Luteolin, 3′,4′,5,7-tetrahydroxyflavone, is a common flavonoid that exists in many types of plants including fruits, vegetables, and medicinal herbs. Plants rich in luteolin have been used in Chinese traditional medicine for treating various diseases such as hypertension, inflammatory disorders, and cancer. Having multiple biological effects such as anti-inflammation, anti-allergy and anticancer, luteolin functions as either an antioxidant or a pro-oxidant biochemically. The biological effects of luteolin could be functionally related to each other. For instance, the anti-inflammatory activity may be linked to its anticancer property. Luteolin’s anticancer property is associated with the induction of apoptosis, and inhibition of cell proliferation, metastasis and angiogenesis. Furthermore, luteolin sensitizes cancer cells to therapeutic-induced cytotoxicity through suppressing cell survival pathways such as phosphatidylinositol 3′-kinase (PI3K)/Akt, nuclear factor kappa B (NF-κB), and X-linked inhibitor of apoptosis protein (XIAP), and stimulating apoptosis pathways including those that induce the tumor suppressor p53. These observations suggest that luteolin could be an anticancer agent for various cancers. Furthermore, recent epidemiological studies have attributed a cancer prevention property to luteolin. In this review, we summarize the progress of recent research on luteolin, with a particular focus on its anticancer role and molecular mechanisms underlying this property of luteolin.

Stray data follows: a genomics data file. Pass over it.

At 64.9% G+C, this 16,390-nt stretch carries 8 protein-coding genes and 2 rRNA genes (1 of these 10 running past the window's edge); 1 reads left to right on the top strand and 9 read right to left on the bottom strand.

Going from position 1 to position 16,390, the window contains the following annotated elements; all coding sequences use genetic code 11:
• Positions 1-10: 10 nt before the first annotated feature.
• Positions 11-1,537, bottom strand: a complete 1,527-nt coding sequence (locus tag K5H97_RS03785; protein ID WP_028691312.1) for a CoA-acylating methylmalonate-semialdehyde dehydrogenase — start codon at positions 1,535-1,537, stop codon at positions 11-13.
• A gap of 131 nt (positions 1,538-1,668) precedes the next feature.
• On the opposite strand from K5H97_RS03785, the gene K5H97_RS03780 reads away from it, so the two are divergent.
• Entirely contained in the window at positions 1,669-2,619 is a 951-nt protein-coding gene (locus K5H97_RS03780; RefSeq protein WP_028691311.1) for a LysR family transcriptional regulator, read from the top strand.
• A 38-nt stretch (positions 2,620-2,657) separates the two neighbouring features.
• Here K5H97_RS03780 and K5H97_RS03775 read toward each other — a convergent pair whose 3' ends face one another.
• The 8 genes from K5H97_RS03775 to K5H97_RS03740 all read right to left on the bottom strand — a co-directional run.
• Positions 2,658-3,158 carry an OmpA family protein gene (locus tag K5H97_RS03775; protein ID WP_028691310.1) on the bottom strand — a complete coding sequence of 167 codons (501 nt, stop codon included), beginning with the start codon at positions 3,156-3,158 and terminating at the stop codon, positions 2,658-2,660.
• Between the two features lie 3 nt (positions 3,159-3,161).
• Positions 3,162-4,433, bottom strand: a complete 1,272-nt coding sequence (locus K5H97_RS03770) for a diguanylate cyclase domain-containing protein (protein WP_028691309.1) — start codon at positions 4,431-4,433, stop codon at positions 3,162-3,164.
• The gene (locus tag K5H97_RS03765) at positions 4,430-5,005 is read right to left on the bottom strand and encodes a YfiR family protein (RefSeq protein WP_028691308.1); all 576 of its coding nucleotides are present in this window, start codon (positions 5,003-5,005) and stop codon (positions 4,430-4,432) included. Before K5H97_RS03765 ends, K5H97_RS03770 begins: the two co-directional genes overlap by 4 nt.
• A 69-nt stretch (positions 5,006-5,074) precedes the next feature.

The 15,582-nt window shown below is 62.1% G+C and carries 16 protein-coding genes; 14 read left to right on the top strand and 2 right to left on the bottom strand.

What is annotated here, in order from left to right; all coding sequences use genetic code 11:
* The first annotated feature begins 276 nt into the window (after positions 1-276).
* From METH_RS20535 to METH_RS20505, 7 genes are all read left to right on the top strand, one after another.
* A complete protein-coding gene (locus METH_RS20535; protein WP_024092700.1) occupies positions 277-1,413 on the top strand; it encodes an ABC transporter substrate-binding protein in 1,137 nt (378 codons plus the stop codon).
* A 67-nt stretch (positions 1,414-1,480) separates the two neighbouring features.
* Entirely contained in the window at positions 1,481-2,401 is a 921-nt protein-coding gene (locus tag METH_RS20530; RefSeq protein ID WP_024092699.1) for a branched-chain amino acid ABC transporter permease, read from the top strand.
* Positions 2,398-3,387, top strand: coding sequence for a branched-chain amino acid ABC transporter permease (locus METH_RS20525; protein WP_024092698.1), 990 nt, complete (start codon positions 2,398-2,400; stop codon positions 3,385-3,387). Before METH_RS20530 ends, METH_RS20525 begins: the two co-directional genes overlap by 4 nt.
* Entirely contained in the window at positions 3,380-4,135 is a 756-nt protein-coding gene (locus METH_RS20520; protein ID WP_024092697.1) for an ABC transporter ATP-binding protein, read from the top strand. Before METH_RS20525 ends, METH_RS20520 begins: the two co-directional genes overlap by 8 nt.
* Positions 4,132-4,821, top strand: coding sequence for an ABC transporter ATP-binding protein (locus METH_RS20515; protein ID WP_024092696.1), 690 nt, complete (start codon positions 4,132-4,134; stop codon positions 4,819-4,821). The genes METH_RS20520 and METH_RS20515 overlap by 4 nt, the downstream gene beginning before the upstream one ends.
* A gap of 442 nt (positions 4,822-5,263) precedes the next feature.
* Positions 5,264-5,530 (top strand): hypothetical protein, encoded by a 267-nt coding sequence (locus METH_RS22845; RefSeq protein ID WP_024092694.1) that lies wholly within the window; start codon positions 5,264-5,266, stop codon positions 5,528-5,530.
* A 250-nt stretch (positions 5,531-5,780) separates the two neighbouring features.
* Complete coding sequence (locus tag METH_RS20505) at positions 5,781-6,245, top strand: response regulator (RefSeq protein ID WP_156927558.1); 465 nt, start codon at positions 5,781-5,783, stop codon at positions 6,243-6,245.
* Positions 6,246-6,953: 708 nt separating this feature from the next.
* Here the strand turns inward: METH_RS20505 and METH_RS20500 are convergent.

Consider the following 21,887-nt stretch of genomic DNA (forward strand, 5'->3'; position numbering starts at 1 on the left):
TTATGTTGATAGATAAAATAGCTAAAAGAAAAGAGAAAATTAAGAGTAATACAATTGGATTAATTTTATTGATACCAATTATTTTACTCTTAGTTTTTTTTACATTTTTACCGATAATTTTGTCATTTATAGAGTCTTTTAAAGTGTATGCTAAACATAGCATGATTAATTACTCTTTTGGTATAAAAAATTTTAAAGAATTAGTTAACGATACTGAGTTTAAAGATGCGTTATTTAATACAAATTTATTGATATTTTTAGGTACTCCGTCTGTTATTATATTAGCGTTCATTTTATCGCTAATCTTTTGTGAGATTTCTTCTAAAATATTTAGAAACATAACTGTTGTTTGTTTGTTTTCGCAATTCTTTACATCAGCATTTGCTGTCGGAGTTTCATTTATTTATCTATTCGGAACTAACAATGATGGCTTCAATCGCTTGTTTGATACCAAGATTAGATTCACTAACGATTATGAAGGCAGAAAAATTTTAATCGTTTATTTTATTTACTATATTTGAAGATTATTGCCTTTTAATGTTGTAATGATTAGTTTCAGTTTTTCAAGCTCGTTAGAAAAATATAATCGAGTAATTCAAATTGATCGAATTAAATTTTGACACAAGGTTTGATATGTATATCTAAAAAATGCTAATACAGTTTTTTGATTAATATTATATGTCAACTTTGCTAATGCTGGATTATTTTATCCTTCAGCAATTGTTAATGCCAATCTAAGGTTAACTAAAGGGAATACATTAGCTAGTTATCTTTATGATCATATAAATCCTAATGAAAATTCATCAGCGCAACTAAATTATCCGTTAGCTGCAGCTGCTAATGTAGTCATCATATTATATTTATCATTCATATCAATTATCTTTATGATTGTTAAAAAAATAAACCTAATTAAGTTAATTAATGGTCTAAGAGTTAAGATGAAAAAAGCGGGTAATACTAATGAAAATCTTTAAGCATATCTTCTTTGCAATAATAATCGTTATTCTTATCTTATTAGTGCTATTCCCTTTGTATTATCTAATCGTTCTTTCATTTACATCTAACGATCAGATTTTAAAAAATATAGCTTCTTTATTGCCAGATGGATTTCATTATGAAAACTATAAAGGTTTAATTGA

Luteolin is a flavonoid found in various plant sources. Luteolin exhibits antioxidative, anti-inflammatory, neuromodulatory, anti-diabetic, antihypertensive, and anticancer chemotherapeutic activities. In vitro and in vivo, luteolin inhibits LPS-induced expression of IL-6 by inhibiting JNK phosphorylation and decreasing the binding of AP-1 transcription factor to the IL-6 promoter. In animal models of experimental autoimmune encephalitis (EAE), luteolin inhibits mast cell activity and mast cell-dependent T cell activation, lessening disease pathology. Luteolin inhibits phosphodiesterases (PDE 1-5) and may also inhibit α2-adrenergic receptors as it reverses xylazine/ketamine-induced anesthesia in vivo. Luteolin also increases monoamine transport, potentially through potentiation of DAT and NET. In diabetic mice, luteolin decreases mast cell and macrophage infiltration, expression of inflammatory cytokines, glucose tolerance, insulin sensitivity, and apoptosis. Luteolin decreases systolic blood pressure in spontaneously hypertensive rats and decreases expression of MMP9 and VEGF, suppressing tumor growth in animal models with gastric cancer xenografts. Additionally, luteolin inhibits heat shock protein 90 (HSP90) and IGF-1R.
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